Scaling & Root Planing (non-surgical)

Periodontal Disease

Bacteria in your mouth form a sticky film (plaque) on teeth and gums. If not removed, this hardens into a crust (tartar). The bacteria in plaque and tartar can cause an infection called periodontal disease. This can lead to pain, gum damage, bone loss, and even tooth loss.

Scaling and root planing is a special type of cleaning done by a general dentist, dental hygienist, or periodontist (dentist specializing in gum and bone problems). This cleaning removes plaque and tartar from beneath the gums. This helps restore health to your gums and teeth.

Healthy Gums

In a healthy mouth, gums are firm. Firm, healthy gums protect teeth and bone.

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Infected Gums

Infected gums bleed, swell, and recede (pull away) from teeth. Teeth may loosen and become sensitive as the bone that anchors them is lost. In advanced stages, teeth may fall out.

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Your Evluation

Your dentist looks at your gums for color changes, bleeding swelling, and recession. Your teeth are checked for looseness and sensitivity. Full mouth x-rays show if there is bone loss around your teeth. You may be asked about your health to see if a medical condition, like diabetes, is contributing to your periodontal disease.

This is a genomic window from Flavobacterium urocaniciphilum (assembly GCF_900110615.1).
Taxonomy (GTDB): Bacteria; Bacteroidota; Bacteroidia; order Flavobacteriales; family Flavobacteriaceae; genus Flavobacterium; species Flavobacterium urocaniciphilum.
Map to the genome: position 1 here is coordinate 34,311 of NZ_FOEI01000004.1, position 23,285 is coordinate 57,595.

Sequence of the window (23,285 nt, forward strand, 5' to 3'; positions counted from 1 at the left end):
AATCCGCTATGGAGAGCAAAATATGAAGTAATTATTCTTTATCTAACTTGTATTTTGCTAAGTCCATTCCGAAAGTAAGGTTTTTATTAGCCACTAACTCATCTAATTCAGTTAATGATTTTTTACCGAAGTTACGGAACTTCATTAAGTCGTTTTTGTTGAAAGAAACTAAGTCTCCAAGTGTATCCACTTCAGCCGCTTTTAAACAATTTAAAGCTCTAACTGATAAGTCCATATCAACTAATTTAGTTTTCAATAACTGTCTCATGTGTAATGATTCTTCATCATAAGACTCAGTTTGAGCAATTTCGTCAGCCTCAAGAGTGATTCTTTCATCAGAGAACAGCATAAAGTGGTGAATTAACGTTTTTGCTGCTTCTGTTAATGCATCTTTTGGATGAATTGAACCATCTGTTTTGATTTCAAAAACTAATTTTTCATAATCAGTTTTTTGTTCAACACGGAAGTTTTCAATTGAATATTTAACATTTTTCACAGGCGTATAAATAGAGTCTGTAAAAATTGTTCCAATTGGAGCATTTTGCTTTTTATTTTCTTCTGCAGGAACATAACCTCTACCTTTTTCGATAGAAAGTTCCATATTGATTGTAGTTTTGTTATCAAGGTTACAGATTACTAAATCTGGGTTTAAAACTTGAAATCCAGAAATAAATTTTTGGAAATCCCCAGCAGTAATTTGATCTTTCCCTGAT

Periodontal Probing

Periodontal probing helps measure how advanced your disease is. During probing, a tool (probe) measures the depth of space (called the pocket) between the tooth and the surrounding gum. The deeper the pocket, the more severe the problem.

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The Procedure

Scaling and root planing removes plaque and tartar from below your gum line. This controls the growth of harmful bacteria. It also helps gums reattach firmly to your teeth. Because this proceduregoes deeper than a regular cleaning, your mouth may be numbed. The cleaning may take 1 to 4 or more visits to complete.

Scaling

Scaling is a type of cleaning. It removes plaque and tartar from around and below the gum line.

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Root planing involves scraping and smoothing the root surfaces of your teeth. Gum tissue can more firmly reattach to roots that are clean and smooth.

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After Your Procedure

Your mouth may feel sore and tender after treatment. Keep brushing and flossing your teeth after each meal. Your dentist may tell you to rinse with warm saltwater every few hours. Pain medication may be suggested if you need it. Ask your dentist if you should use an antibacterial rinse.

Information courtesy of: Krames

Helpful Information

The following will prepare you for your procedure:

After Surgery

What you do after surgery can determine how fast and well you heal. Please read the following.

Read Instructions

Print Instructions

Questions or Concerns

Office: (317) 844-2792

If you have an after hours emergency, please call (317) 691-4169.